No matter who starts against Dallas, the Commanders will now likely be in the quarterback market again this offseason. Heinicke will be a free agent, while the team can easily cut Wentz to get out of his contract at no cost. 

Under Rivera, the Commanders have been unable to solve that position. The Commanders traded multiple draft picks for Wentz in hopes that he would become their long-term solution, but his performance against the Browns was the latest reminder that no longer seems viable. 

Throughout the contest, Washington’s crowd had little to no patience with Wentz. When the quarterback threw an interception on the third play of the Commanders’ first drive — on a throw that Wentz said he tried to force to wideout Terry McLaurin — fans started chanting for Heinicke. 

The chants picked up again after Wentz’s second interception and in an extended break when Allen — who suffered a hyperextended knee and did not return — went down early in the second. 

Wentz said he tried to ignore the frustrated home crowd, adding he felt like was able to just focus on the game. And for a portion of the game, Wentz responded to the adversity. He led Washington on a lengthy 11-minute, 21-play, 96-yard drive that ended with the quarterback leaping across the goal line for the Commanders’ lone touchdown. The score gave Washington a 7-3 lead into halftime. 

But the Commanders’ defense — down Allen and key members in the secondary with safety Kam Curl and cornerback Benjamin St-Juste, who were inactive with ankle injuries — fell apart in the second half. Watson (169 yards on 9 of 18 passing) threw all three of his touchdowns in the final two quarters.

Wentz led a nine-play drive that ended with a 43-yard field goal.

But with Washington down 17-10, Deshaun Watson helped preserve the win with a 33-yard touchdown to wideout Amari Cooper. 

In the second half, Wentz completed just 10 of 18 passes for 81 yards. He was sacked twice.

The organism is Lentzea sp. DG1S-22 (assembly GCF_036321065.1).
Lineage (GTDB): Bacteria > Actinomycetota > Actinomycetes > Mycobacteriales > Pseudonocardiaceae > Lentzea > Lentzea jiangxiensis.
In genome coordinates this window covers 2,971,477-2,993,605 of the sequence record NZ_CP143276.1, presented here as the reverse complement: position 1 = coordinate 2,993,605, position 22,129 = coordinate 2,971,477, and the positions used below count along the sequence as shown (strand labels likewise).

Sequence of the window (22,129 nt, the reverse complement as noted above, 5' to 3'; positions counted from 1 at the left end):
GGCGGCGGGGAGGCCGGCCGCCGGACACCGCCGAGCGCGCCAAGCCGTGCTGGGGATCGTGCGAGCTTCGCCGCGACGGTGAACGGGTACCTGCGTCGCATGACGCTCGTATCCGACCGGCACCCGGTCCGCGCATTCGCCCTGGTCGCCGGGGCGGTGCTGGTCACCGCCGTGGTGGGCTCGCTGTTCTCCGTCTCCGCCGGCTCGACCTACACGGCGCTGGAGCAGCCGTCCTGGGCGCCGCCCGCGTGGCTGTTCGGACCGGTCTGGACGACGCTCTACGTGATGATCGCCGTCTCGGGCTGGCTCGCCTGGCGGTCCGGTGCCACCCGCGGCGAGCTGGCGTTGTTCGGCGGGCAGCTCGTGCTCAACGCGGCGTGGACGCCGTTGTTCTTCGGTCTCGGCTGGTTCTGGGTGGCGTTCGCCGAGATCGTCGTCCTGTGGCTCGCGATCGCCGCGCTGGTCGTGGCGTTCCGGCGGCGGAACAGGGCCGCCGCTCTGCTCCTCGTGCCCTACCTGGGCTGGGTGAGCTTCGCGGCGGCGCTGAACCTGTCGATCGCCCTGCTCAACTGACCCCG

“It’s hard to say it didn’t,” Sweat told The Washington Times when asked if he thought the cheers for Heinicke affected Wentz. “I feel like he’s been through a lot as a player, so he should be able to resist things — he’s tough. But I think it’s tough to hear that.” 

Perhaps one of the more crushing elements of this loss for the Commanders is that, even with Wentz’s struggles, Washington was still able to play the way that Rivera and Co. envisioned. The Commanders held the ball for more than 33 minutes of game time and had 37 rushing attempts. On defense, the unit played stout enough to sack Watson five times and hold him to a 50% completion percentage. 

But the Commanders scored just 10 points.

Asked if he considered switching to Heinicke at any point, Rivera admitted he mulled a change until the Browns led by 14. He figured Washington would need to push the ball downfield, admittedly not Heinicke’s strength. 

So Rivera stuck with Wentz, who tossed a third pick on a deep shot with just more than three minutes left in the game. By that point, the chants for Heinicke had stopped. Most of the crowd — a season-low 50,827 — had made their way for the exits minutes earlier. 

The ones who stuck around booed Wentz on his way to the locker room.

“I have high expectations for myself and this team,” Wentz said. “And we underperformed.”